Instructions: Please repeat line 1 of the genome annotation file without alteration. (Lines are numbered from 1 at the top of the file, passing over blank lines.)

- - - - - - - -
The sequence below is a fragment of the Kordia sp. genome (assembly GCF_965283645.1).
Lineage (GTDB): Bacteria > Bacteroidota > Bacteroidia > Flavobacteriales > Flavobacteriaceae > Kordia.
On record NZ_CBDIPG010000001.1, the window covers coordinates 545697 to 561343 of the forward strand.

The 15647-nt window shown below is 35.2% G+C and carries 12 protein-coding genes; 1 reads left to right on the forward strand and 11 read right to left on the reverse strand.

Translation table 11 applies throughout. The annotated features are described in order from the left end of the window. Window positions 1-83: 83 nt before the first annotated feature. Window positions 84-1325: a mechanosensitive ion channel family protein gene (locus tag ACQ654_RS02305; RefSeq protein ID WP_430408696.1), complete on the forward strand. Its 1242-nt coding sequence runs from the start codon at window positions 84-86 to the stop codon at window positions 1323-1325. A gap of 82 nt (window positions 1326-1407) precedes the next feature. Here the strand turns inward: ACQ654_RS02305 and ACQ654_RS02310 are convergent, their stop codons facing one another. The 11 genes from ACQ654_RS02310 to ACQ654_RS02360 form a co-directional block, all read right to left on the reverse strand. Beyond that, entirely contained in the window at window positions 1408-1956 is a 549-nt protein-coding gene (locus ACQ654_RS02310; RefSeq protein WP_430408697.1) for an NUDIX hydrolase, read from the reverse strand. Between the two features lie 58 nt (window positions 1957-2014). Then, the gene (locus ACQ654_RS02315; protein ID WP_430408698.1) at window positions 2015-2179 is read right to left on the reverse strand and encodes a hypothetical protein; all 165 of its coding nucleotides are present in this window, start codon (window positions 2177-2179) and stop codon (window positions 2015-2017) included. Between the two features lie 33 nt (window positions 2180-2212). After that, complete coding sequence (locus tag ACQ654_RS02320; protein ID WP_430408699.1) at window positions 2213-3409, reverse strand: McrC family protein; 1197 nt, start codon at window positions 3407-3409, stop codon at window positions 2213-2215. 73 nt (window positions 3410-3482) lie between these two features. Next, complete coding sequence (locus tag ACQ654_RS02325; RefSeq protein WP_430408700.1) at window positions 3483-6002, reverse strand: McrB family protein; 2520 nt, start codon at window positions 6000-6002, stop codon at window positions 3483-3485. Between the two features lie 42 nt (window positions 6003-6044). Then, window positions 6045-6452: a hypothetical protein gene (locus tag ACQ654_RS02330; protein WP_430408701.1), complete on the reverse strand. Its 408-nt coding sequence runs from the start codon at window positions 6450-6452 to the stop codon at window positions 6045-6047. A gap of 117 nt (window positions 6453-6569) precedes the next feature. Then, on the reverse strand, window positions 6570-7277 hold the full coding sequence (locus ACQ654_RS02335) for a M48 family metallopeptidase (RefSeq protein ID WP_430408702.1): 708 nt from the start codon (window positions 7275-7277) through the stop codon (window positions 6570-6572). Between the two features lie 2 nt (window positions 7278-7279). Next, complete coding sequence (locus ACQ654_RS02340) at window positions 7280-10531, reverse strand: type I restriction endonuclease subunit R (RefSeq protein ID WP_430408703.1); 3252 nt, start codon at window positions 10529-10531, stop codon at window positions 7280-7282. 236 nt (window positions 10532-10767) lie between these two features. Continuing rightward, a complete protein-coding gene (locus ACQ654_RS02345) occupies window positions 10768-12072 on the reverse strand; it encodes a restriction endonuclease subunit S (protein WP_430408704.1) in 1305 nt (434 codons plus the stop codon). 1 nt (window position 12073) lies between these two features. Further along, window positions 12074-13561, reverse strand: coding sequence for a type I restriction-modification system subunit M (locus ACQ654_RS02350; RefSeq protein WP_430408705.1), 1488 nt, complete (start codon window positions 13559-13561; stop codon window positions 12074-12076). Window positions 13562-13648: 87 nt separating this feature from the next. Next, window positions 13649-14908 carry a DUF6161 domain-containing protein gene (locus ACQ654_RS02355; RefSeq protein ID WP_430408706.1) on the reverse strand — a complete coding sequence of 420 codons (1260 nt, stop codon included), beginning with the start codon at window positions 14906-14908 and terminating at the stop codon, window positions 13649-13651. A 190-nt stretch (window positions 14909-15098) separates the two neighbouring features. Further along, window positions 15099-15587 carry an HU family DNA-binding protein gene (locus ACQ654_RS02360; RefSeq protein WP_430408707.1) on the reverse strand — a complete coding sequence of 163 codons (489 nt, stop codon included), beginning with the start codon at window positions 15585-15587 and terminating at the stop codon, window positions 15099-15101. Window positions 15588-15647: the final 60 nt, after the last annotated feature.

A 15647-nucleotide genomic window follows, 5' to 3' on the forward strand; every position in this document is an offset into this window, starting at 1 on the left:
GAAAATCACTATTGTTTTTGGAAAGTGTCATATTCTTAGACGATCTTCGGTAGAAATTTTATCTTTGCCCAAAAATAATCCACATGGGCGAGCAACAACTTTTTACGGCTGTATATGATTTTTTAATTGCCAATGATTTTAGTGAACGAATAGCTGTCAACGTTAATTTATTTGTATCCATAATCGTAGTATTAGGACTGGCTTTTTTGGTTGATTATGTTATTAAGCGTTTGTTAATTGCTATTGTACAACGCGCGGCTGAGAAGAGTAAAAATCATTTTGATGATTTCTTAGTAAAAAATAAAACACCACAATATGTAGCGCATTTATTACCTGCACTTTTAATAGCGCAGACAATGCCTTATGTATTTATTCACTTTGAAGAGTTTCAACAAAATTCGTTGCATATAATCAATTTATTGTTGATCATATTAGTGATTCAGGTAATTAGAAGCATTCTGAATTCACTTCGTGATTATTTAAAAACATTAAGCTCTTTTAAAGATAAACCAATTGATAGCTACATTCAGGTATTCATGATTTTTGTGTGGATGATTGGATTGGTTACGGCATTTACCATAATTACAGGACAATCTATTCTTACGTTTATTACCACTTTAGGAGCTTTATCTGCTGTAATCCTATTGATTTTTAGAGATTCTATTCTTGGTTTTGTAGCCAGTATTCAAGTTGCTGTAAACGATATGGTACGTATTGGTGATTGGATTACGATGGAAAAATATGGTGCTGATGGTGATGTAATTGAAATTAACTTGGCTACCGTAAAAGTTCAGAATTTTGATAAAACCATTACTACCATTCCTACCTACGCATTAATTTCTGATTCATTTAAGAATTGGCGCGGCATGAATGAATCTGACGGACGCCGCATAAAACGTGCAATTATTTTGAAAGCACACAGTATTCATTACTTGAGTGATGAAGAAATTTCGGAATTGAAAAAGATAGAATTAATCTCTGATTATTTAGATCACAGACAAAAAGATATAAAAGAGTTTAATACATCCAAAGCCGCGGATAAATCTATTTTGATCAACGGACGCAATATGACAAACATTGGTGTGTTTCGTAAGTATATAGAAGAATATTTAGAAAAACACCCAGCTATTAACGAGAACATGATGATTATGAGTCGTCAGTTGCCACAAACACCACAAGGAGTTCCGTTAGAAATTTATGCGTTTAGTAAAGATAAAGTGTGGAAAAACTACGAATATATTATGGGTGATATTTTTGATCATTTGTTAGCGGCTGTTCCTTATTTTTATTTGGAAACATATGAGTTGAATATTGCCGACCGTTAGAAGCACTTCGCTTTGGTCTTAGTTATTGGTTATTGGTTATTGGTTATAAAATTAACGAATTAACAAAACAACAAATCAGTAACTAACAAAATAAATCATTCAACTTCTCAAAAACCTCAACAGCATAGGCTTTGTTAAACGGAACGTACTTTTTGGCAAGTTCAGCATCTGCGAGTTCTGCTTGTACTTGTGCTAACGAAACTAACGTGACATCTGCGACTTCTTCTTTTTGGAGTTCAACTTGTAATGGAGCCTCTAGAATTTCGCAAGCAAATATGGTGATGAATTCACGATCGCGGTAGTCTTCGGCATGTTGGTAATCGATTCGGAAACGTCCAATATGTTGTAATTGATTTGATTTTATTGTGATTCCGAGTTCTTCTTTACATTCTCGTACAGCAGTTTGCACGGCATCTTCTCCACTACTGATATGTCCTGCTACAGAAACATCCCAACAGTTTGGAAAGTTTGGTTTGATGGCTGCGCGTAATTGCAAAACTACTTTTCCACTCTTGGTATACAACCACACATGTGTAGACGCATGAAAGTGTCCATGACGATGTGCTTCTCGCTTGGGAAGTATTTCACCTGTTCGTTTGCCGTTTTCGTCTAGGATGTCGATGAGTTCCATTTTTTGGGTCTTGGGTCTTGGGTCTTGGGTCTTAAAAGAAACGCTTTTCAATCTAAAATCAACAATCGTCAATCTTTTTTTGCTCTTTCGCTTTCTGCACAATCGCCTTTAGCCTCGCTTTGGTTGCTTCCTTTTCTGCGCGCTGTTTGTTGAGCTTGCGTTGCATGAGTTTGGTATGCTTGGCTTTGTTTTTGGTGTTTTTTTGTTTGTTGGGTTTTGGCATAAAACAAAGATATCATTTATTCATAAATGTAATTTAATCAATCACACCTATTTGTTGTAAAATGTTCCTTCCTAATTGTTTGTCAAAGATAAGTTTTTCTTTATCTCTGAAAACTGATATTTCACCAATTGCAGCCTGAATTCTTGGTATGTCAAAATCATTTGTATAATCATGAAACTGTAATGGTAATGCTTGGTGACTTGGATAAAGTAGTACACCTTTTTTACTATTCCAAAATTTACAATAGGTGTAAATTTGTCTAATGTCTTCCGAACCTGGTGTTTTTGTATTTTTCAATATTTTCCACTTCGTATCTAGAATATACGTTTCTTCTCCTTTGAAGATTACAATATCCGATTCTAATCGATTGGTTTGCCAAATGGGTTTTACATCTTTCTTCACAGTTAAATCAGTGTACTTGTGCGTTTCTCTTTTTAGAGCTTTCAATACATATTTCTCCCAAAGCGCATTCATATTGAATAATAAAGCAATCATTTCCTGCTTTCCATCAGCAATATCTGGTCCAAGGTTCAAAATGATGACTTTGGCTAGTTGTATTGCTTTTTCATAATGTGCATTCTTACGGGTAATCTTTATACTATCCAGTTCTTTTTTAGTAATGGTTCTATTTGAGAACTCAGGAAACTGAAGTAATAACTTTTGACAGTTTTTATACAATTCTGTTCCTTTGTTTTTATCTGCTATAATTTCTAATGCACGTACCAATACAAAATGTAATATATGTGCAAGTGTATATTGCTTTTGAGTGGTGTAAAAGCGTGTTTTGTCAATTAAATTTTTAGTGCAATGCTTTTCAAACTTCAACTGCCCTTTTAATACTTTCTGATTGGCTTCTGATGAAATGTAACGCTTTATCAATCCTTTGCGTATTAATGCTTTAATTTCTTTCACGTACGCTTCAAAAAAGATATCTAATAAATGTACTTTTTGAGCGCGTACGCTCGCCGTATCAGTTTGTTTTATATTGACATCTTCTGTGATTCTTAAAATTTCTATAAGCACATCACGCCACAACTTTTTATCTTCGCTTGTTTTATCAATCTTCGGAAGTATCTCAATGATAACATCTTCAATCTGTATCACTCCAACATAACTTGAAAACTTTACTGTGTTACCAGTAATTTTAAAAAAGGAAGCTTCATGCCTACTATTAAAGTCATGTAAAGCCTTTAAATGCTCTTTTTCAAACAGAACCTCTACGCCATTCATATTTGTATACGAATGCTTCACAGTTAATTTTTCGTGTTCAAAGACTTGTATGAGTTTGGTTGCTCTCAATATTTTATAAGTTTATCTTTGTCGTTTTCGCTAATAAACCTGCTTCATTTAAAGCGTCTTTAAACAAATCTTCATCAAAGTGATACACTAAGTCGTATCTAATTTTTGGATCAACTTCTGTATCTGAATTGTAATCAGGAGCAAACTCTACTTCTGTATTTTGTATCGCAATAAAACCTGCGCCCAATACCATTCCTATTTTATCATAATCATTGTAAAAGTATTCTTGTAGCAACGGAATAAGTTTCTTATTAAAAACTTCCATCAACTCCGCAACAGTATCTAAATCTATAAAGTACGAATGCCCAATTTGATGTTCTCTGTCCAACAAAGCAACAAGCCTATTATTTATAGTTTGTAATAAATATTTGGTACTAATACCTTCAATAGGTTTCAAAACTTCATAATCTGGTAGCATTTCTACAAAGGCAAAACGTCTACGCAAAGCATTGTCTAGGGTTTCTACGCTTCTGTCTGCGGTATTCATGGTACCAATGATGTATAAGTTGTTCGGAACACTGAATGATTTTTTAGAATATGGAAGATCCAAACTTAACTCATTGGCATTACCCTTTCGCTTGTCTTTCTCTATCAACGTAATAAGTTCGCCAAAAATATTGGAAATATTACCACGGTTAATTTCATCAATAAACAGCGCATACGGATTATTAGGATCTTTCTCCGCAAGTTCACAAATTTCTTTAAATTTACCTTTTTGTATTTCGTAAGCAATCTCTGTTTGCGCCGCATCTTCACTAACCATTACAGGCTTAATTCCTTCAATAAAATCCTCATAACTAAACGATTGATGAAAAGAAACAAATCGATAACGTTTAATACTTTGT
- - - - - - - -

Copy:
The sequence below is a fragment of the Kordia sp. genome (assembly GCF_965283645.1).